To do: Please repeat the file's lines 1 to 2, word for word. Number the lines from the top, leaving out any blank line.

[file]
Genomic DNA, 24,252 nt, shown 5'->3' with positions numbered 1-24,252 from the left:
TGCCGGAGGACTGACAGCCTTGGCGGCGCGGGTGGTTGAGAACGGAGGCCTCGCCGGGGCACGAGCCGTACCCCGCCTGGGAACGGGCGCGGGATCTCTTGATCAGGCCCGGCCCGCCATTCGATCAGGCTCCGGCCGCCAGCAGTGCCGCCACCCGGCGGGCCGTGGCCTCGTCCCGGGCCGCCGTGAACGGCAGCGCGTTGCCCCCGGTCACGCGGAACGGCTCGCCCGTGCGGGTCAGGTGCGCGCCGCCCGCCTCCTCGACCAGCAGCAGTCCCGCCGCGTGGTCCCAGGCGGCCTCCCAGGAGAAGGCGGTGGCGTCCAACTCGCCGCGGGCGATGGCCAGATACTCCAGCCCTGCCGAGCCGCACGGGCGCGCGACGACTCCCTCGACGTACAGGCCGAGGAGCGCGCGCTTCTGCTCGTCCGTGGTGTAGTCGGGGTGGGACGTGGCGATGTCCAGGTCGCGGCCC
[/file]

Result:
Genomic DNA, 24,252 nt, shown 5'->3' with positions numbered 1-24,252 from the left:
TGCCGGAGGACTGACAGCCTTGGCGGCGCGGGTGGTTGAGAACGGAGGCCTCGCCGGGGCACGAGCCGTACCCCGCCTGGGAACGGGCGCGGGATCTCTTGATCAGGCCCGGCCCGCCATTCGATCAGGCTCCGGCCGCCAGCAGTGCCGCCACCCGGCGGGCCGTGGCCTCGTCCCGGGCCGCCGTGAACGGCAGCGCGTTGCCCCCGGTCACGCGGAACGGCTCGCCCGTGCGGGTCAGGTGCGCGCCGCCCGCCTCCTCGACCAGCAGCAGTCCCGCCGCGTGGTCCCAGGCGGCCTCCCAGGAGAAGGCGGTGGCGTCCAACTCGCCGCGGGCGATGGCCAGATACTCCAGCCCTGCCGAGCCGCACGGGCGCGCGACGACTCCCTCGACGTACAGGCCGAGGAGCGCGCGCTTCTGCTCGTCCGTGGTGTAGTCGGGGTGGGACGTGGCGATGTCCAGGTCGCGGCCC